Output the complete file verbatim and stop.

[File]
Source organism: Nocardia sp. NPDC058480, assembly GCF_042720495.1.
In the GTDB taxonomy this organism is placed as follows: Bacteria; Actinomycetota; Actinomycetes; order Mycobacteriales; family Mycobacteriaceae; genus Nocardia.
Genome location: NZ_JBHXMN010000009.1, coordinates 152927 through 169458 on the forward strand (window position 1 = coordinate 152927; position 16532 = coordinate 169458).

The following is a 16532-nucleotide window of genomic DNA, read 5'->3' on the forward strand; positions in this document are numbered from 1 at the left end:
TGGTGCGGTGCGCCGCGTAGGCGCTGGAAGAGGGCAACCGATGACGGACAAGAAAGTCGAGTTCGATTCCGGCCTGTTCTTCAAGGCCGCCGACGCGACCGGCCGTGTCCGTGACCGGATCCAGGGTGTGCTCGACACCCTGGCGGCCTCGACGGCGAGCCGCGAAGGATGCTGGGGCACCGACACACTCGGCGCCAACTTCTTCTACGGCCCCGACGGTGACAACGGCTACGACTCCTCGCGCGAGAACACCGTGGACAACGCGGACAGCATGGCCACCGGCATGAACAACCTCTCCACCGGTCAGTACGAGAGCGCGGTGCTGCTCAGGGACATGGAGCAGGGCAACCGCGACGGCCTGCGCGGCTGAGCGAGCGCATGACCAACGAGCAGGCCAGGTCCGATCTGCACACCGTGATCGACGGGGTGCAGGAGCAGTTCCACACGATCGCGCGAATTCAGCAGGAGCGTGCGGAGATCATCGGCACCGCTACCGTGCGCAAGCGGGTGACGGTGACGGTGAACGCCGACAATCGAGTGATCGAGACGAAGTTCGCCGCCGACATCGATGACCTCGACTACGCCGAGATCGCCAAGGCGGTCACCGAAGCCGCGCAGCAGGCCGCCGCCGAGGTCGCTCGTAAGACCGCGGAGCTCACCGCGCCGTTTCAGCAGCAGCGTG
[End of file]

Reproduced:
Source organism: Nocardia sp. NPDC058480, assembly GCF_042720495.1.
In the GTDB taxonomy this organism is placed as follows: Bacteria; Actinomycetota; Actinomycetes; order Mycobacteriales; family Mycobacteriaceae; genus Nocardia.
Genome location: NZ_JBHXMN010000009.1, coordinates 152927 through 169458 on the forward strand (window position 1 = coordinate 152927; position 16532 = coordinate 169458).

The following is a 16532-nucleotide window of genomic DNA, read 5'->3' on the forward strand; positions in this document are numbered from 1 at the left end:
TGGTGCGGTGCGCCGCGTAGGCGCTGGAAGAGGGCAACCGATGACGGACAAGAAAGTCGAGTTCGATTCCGGCCTGTTCTTCAAGGCCGCCGACGCGACCGGCCGTGTCCGTGACCGGATCCAGGGTGTGCTCGACACCCTGGCGGCCTCGACGGCGAGCCGCGAAGGATGCTGGGGCACCGACACACTCGGCGCCAACTTCTTCTACGGCCCCGACGGTGACAACGGCTACGACTCCTCGCGCGAGAACACCGTGGACAACGCGGACAGCATGGCCACCGGCATGAACAACCTCTCCACCGGTCAGTACGAGAGCGCGGTGCTGCTCAGGGACATGGAGCAGGGCAACCGCGACGGCCTGCGCGGCTGAGCGAGCGCATGACCAACGAGCAGGCCAGGTCCGATCTGCACACCGTGATCGACGGGGTGCAGGAGCAGTTCCACACGATCGCGCGAATTCAGCAGGAGCGTGCGGAGATCATCGGCACCGCTACCGTGCGCAAGCGGGTGACGGTGACGGTGAACGCCGACAATCGAGTGATCGAGACGAAGTTCGCCGCCGACATCGATGACCTCGACTACGCCGAGATCGCCAAGGCGGTCACCGAAGCCGCGCAGCAGGCCGCCGCCGAGGTCGCTCGTAAGACCGCGGAGCTCACCGCGCCGTTTCAGCAGCAGCGTG